06.12.2018 | A milestone for the pan-European electricity industry

The Star of Laufenburg interconnection

The heart of the European electricity network beats in Laufenburg, located in the Frickthal in the Canton of Aargau. Sixty years ago, the Swiss, French and German power grids were connected for the first time at one substation. The "Star of Laufenburg" is the origin of today's largest power network worldwide. A pioneering feat.

The news on Insider, in local media and on the radio: Axpo is selling the office building that formerly belonged to Elektrizitätsgesellschaft Laufenburg (EGL). Until recently the building was used by the national grid company Swissgrid which will now consolidate its activities in Aarau. 

Laufenburg? Wait a second, isn't there something more? Indeed. It's the impressive high voltage lines that interconnect in this small town close to the border.

Flash back. In 1958, the German, French and Swiss power networks are interconnected and synchronised at the 220-kilovolt level in Laufenburg for the first time. With this act, the Central European states move closer together. The EGL substation known as the "Star of Laufenburg" marks the start of an integrated European power network. With this step, a cross-border power market is created. In 1967, the 380-kv country networks are interconnected for the first time at this substation in Laufenburg.

See for yourself (Swissgrid video/German version):

Key role

The balance between supply and demand in the Swiss and European power grids was monitored through dispatching from the grid control centre operated by EGL at that time. In addition, EGL handled energy billing on the exchange among the suppliers in the European power grid. 

EGL is history today. However, the European electricity network continues to ensure reliable power supply for over 30 countries with more than 530 million consumers. The power network makes it possible to overcome power shortages in individual countries and avoid grid overloads. Thanks to this international cooperation power plant outages or over-production can be compensated.

Axpo (EGL) was an important part of the Laufenburg interconnection from the outset. The company also played a key role when it came to refurbishment work. For example, the refurbishment between 2015 and 2017 of the 220-kilovolt substation now belonging to Swissgrid. This was a joint project by the national grid company founded in 2005 and Axpo as a general contractor.

1958: Cables are pulled (Picture: Swissgrid/EGL)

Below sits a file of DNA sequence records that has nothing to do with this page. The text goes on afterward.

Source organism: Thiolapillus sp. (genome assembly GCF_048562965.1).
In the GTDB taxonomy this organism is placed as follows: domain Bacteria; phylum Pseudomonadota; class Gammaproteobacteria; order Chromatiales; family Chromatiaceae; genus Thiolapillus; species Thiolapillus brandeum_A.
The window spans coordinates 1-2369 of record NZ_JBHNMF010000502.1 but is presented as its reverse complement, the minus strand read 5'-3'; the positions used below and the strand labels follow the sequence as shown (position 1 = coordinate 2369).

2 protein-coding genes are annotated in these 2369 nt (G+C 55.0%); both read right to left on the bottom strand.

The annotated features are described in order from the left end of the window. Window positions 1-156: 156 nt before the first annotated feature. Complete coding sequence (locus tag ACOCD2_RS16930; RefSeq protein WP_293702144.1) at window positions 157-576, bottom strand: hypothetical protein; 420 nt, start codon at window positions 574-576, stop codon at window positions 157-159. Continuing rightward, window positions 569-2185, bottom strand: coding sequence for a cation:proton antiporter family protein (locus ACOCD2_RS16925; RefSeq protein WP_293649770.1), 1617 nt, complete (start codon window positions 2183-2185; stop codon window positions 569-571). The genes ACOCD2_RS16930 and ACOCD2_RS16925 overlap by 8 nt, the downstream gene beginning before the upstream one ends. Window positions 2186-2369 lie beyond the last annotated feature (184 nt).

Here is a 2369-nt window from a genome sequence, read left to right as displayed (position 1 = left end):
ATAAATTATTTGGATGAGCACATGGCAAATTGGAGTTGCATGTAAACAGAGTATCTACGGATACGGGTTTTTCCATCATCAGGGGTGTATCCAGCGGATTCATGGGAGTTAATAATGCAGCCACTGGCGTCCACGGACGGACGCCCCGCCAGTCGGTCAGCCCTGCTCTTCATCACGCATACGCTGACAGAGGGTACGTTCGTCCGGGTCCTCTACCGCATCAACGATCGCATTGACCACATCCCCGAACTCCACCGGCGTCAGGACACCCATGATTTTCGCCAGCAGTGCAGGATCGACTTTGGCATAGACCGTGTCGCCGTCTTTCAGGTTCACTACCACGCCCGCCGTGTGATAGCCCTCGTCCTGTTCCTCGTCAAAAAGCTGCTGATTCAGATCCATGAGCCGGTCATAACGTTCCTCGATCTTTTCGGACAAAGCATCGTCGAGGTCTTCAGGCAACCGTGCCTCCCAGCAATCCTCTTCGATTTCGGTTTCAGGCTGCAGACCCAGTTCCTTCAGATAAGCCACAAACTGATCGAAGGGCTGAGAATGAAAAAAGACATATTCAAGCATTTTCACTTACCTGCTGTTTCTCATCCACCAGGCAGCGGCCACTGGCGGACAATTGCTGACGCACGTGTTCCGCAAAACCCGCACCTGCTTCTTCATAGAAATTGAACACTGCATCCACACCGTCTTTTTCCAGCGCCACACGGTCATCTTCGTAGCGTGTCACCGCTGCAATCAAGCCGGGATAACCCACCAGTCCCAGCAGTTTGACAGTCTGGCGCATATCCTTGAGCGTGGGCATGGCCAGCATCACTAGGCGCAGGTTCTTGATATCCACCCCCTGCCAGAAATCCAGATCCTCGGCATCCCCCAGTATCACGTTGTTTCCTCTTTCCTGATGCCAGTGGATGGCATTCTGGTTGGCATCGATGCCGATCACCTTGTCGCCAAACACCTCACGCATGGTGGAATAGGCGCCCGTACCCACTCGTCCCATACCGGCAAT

Honouring a pioneering feat

The Star of Laufenburg was a foundation for the development of a pan-European electricity network. It is referred to as a "historic milestone for the pan-European electricity industry," by the Institute of Electrical and Electronic Engineers (IEEE) with headquarters in New York. The dedication underpins the great importance of this power hub. In addition to the "Star" other important milestones have received dedications, among others the electronic technology for the space rocket start in Cape Canaveral, USA (1950-1969); the "Centre Electronique Horloger de Neuchâtel" for its pioneering work in the area of the electronic quartz watch (1962); and CERN in Geneva (1968).

Swissgrid invests

The substation in Laufenburg is currently undergoing modernisation and a new 380/280-kV transformer will be installed. The project is part of the "Strategic Grid 2025" concept and plays a key role in the Swiss transmission grid. Although here Axpo is the general contractor for the works.

The new 800-MVA transformer will be installed next to the existing transformer and equipped with new connections to the 220- and 380-kV infrastructure. Concrete walls surround each individual pole. Only three of the four poles are in operation simultaneously. Thanks to the existing connections, the reserve pole can be put into operation with just a few easy steps. Every five years an active pole is substituted by a reserve pole. This increases the transformer's operational cycle from about 45 years to at least 60 years. 

Siemens Austria manufactured the four poles for the new transformer. They weigh 194 tonnes and are 12 metres long. Transport took place by railway and ship (Donau, Main and Rhine) to the port in Muttenz. From the poles were individually transported to Laufenburg by a special low-bed lorry with 20 axles (!). The transformer will go into operation in mid-2019.

Photo Swissgrid:

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